canadian ~ twenty-first century literature since 1999

Everyone in Silico
by Jim Munroe
No Media Kings, 2002

Reviewed by Lori Hahnel

There’s a long tradition of novels whose ideals follow the high road, novels that comment on the nasty underbelly of the human condition in our society, starting with the works of Hugo and Dickens. In the twentieth century the tradition carried on in futuristic novels from Aldous Huxley’s Brave New World to George Orwell’s 1984 to Anthony Burgess’s A Clockwork Orange. Toronto writer Jim Munroe’s Everyone in Silico is part of this tradition, in spirit if not in execution.

Munroe is a former managing editor at Adbusters. Everyone in Silico is his third novel; in a twist on the usual scenario, his first novel, Flyboy Action Figure Comes With Gasmask (1999), was published by Harper Collins. Both his second, Angry Young Spaceman (2000) and this latest are self-published. Munroe’s website,, explains his stance against media consolidation and is jam-packed with advice about do-it-yourself publishing for anyone who’s interested.

Set in Vancouver in 2036, the novel shows us a world where every aspect of life has been corporatized. The author invoiced ten of the companies he mentioned for product placement, but has received no cheques to date (you can read his follow-up letters at the website). Everyone who can afford it is going for the ultimate consumer product, Self, a kind of virtual reality. Naturally, it also ends up being the ultimate scam. The three main characters, Doug, a coolhunter (what we might call an ad exec), Nicky, a genetic artist and Eileen, a grandmother in search of her missing grandson, resist the trend to different degrees in and in their own ways.

It’s a little bit William Gibson, it’s a little bit Douglas Coupland, it’s a little bit pomo. The novel is often wickedly funny, and makes a good many excellent points about the sleazy path our society seems to be headed down, particularly when it comes to the ubiquitous nature of advertising. Witness: "The steam from her cup curled around and coalesced briefly into the Starbucks logo, then dissipated." Or this variation on an old saw of Mark Twain’s: "Death and ads, he thought to himself…the two constants of our free market society."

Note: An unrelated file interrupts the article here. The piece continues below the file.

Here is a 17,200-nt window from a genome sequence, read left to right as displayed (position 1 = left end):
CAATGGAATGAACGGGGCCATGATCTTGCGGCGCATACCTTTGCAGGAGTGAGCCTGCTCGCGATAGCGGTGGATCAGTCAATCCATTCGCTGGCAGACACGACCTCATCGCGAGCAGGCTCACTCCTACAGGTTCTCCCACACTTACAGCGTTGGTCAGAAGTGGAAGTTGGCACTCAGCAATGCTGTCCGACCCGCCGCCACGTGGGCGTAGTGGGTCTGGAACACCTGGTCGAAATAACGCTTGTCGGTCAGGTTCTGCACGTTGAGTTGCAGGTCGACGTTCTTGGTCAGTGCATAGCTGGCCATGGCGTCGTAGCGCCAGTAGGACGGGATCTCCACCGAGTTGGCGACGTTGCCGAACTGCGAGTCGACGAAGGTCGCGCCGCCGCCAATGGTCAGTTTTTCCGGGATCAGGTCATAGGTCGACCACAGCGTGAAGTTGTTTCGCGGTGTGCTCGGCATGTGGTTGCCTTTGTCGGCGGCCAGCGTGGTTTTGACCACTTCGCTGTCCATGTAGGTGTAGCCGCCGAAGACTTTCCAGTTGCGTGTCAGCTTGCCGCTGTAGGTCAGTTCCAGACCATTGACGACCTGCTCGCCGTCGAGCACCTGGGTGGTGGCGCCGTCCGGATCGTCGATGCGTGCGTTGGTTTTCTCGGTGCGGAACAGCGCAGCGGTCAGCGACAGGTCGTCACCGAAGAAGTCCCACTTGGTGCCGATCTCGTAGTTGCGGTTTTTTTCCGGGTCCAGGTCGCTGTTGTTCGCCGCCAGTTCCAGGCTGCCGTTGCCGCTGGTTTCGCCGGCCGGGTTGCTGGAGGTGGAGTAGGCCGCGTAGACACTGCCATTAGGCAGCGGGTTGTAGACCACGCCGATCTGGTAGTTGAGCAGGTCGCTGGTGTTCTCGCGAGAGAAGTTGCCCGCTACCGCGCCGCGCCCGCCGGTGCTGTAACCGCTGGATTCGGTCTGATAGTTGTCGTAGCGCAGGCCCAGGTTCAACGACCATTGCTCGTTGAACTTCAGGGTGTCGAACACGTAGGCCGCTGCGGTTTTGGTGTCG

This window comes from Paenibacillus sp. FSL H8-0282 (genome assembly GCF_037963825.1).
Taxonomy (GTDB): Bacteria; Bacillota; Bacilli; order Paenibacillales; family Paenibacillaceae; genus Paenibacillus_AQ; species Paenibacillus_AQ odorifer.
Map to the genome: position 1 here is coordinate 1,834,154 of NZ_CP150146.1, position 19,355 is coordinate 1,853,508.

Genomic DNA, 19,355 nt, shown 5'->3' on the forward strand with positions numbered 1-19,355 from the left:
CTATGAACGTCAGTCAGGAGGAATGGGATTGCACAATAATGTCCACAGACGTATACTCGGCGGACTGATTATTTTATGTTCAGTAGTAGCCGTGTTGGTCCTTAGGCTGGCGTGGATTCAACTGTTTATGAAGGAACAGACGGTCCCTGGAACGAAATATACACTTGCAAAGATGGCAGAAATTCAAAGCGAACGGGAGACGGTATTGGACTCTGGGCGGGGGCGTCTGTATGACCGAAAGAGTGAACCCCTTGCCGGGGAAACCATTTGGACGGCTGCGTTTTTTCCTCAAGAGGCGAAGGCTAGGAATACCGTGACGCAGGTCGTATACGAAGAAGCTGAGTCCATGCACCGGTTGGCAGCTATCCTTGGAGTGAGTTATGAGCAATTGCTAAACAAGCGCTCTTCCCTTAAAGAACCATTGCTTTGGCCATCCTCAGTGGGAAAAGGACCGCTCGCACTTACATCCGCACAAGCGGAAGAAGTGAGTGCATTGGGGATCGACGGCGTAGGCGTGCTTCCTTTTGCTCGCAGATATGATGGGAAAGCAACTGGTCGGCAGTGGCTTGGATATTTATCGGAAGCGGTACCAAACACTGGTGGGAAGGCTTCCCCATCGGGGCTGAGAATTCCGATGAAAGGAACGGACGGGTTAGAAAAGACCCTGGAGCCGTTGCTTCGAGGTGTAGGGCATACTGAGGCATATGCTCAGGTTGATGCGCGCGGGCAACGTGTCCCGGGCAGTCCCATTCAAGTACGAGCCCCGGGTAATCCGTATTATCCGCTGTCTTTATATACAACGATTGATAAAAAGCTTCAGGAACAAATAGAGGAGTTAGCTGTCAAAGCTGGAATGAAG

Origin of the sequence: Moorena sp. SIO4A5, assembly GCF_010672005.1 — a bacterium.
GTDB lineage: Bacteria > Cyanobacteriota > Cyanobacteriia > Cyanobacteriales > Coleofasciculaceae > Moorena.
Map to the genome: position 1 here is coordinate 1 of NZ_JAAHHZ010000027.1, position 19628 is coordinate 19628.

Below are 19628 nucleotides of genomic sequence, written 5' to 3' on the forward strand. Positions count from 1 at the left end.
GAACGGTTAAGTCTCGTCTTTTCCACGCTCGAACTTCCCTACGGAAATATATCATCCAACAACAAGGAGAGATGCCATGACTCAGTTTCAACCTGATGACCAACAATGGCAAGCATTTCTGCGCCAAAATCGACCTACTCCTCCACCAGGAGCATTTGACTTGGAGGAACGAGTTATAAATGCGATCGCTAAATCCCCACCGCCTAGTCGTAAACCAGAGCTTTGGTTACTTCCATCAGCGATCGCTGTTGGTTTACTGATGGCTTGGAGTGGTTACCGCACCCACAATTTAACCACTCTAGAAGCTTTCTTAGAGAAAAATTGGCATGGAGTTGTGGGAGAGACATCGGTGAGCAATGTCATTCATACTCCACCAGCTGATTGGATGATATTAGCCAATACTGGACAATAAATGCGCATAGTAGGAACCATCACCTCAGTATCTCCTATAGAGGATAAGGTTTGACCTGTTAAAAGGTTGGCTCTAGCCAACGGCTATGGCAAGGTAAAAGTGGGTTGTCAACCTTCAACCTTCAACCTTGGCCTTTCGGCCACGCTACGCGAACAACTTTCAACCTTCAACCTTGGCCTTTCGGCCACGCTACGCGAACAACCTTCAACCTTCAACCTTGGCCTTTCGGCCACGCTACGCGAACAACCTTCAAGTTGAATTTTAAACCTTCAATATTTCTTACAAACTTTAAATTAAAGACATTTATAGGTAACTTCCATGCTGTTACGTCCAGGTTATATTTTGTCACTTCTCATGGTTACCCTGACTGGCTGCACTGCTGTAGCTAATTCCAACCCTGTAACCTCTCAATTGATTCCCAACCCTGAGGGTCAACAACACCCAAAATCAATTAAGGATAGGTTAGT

As much as I think this novel does an excellent job of addressing the destruction our society by corporate culture, and as much as I wanted this book to be a powerful tool in the fight against it, ultimately, it is not a great read. The text is mainly composed of short paragraphs made up of short sentences, making for deadly pacing. There is a lot of dialogue and very little in the way of action or concrete scenes. It follows neither the S. F. convention of plot-driven fiction nor the literary convention of character-driven fiction. It seems to be mainly driven by Munroe’s vision of the future, and while this is an interesting vision, I’m not sure it’s enough to sustain a novel. The jargon and new words / new ideas get to be overwhelming at times also.

It isn’t until near the end that the three main characters’ paths cross and things start to wrap up, and by that time, my interest level was way down. I was disappointed. I liked the concept, I like the author’s stance and his sense of humour, I have always liked the whole D.I. Y. thing, I was ready for a good anti-corporate read. After a while, it became apparent that it wouldn’t be happening here. Still, you have to admire someone with Munroe’s ideals. Next time, maybe?

Lori Hahnel lives in Alberta.








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